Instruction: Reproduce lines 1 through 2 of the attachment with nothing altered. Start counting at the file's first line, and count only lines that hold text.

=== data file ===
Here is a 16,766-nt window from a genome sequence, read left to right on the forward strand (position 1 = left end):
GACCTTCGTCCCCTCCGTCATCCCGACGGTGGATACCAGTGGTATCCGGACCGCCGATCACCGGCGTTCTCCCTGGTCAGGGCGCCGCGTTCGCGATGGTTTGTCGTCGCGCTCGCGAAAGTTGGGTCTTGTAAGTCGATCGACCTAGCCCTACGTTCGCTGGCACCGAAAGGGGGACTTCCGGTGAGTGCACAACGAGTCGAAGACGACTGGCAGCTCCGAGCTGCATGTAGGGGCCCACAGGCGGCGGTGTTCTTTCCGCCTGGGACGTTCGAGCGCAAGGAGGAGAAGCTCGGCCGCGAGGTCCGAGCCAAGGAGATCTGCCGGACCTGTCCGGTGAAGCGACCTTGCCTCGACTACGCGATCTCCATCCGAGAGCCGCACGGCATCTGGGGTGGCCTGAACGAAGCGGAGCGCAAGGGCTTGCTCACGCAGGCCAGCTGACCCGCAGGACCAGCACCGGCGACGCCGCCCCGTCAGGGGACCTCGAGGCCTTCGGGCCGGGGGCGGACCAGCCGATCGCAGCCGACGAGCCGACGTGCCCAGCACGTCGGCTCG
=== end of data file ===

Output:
Here is a 16,766-nt window from a genome sequence, read left to right on the forward strand (position 1 = left end):
GACCTTCGTCCCCTCCGTCATCCCGACGGTGGATACCAGTGGTATCCGGACCGCCGATCACCGGCGTTCTCCCTGGTCAGGGCGCCGCGTTCGCGATGGTTTGTCGTCGCGCTCGCGAAAGTTGGGTCTTGTAAGTCGATCGACCTAGCCCTACGTTCGCTGGCACCGAAAGGGGGACTTCCGGTGAGTGCACAACGAGTCGAAGACGACTGGCAGCTCCGAGCTGCATGTAGGGGCCCACAGGCGGCGGTGTTCTTTCCGCCTGGGACGTTCGAGCGCAAGGAGGAGAAGCTCGGCCGCGAGGTCCGAGCCAAGGAGATCTGCCGGACCTGTCCGGTGAAGCGACCTTGCCTCGACTACGCGATCTCCATCCGAGAGCCGCACGGCATCTGGGGTGGCCTGAACGAAGCGGAGCGCAAGGGCTTGCTCACGCAGGCCAGCTGACCCGCAGGACCAGCACCGGCGACGCCGCCCCGTCAGGGGACCTCGAGGCCTTCGGGCCGGGGGCGGACCAGCCGATCGCAGCCGACGAGCCGACGTGCCCAGCACGTCGGCTCG